Ana Maria Lucaciu & Razvan Stoian (Romania/U.S.), Emiko Agatsuma (Japan), Emma Evelein, (Netherlands), Ludivine Large-Bessette (France), Odos Productions (Greece), TranzDanz/cie. Gerzson Péter Kovács (Hungary)
Celebrating the Centennial of U.S. Women’s Right to Vote – Tuesday, August 18, 2020
Annalee Traylor (Alabama/NYC), Ashley Menestrina (NYC), Doris Humphrey danced by Meggi Sweeney Smith (NYC), Futorian Dance Theatre (NYC), Jean Erdman (in memoriam) through Nancy Allison (NYC), Kathryn Posin Dance Company (NYC), Lori Belilove dancing Isadora Duncan (NYC), Rosanna Gamson/World Wide (Los Angeles, California)
Battery Dance Festival honors female choreographers in a program co-curated by Catherine Tharin. Combative Echoes by Ashley Menestrina investigates the role of memory and transient energy in the human experience. Annalee Traylor’s the nearness of you metaphorically depicts four vignettes universally connected through aspects of relationships. Inspired by the Persian tale of Shahrzad, Rosanna Gamson’s Layla Means Night reveals our insatiable desire to be entertained. Set to Steve Reich’s Pulitzer-winning Double Sextet, Kathryn Posin adds a third sextet of dancers to the polyrhythmic interlocking musical network. Futorian Dance Theatre presents a world premiere suite with the theme of compassion, nurturance, and dedication. In Hamadryad with choreography by Jean Erdman, a dancer rehearses alone in a studio enchanting herself back into the forest as a wood nymph, while Isadora Duncan’s Revolutionary, as danced by Lori Belilove, and Doris Humphrey’s Quasi Waltz as danced by Meggi Sweeney Smith round out Tharin’s legacy suite.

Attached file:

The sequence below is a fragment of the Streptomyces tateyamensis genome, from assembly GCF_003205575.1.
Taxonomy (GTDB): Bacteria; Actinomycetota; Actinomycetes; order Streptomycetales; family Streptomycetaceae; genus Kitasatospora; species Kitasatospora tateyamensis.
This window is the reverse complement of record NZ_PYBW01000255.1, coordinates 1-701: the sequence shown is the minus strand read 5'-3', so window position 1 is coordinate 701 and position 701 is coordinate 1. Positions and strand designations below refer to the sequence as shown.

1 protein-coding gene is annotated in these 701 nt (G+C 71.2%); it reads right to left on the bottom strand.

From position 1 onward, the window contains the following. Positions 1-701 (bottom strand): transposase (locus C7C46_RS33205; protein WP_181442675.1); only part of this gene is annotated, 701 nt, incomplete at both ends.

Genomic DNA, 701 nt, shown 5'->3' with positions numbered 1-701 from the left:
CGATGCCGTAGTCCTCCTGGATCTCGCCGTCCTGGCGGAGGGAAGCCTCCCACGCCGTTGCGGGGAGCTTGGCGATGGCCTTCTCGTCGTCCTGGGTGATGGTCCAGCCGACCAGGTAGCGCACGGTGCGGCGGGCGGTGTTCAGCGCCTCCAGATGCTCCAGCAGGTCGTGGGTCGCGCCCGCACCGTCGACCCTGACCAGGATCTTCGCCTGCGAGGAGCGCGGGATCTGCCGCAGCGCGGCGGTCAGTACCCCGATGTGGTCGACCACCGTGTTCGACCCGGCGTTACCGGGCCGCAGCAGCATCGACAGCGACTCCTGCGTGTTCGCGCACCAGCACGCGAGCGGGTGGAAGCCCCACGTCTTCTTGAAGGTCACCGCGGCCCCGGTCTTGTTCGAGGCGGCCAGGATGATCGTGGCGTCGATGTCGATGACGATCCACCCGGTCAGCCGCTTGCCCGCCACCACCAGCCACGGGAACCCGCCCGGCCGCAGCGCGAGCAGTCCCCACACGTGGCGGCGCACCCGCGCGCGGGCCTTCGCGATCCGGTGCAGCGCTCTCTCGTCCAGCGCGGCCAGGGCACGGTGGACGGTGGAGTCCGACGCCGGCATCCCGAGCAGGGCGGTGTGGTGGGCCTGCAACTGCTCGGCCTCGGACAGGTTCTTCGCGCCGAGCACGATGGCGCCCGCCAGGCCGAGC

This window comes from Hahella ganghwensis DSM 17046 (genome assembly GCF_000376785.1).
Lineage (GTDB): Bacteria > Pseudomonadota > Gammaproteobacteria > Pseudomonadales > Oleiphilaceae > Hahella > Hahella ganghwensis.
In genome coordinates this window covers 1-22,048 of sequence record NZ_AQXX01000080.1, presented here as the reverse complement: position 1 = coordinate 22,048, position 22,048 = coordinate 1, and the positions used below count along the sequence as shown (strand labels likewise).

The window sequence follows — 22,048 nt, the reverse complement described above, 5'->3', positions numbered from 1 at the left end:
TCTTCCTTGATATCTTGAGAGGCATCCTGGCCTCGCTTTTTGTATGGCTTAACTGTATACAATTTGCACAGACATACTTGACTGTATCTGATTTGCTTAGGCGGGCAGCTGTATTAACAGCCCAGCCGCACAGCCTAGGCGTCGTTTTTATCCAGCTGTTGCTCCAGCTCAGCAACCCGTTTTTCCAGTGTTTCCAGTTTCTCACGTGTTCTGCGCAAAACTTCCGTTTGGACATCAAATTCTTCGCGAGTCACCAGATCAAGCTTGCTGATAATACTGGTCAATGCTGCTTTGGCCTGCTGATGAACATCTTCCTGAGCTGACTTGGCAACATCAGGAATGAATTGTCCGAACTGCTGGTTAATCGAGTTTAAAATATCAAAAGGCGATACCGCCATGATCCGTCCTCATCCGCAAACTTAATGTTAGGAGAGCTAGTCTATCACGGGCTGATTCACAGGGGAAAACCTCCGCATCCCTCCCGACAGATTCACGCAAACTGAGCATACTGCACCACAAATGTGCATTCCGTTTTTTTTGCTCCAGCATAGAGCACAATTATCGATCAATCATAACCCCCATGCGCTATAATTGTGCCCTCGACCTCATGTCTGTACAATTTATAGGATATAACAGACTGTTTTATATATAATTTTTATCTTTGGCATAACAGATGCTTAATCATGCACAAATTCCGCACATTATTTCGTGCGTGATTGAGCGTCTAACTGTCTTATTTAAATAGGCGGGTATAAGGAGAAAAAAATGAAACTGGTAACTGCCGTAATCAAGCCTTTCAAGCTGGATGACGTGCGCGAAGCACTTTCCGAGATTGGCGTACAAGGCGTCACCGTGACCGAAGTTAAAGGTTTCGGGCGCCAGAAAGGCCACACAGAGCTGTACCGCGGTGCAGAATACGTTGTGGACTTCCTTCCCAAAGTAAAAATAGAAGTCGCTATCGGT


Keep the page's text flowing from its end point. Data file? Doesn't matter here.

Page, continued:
From Africa – Wednesday, August 19, 2020
Abdul Kinyenya (Uganda), Dunia Dance (Zimbabwe/Belgium), Luthando Dance Academy (South Africa), Moving into Dance (South Africa)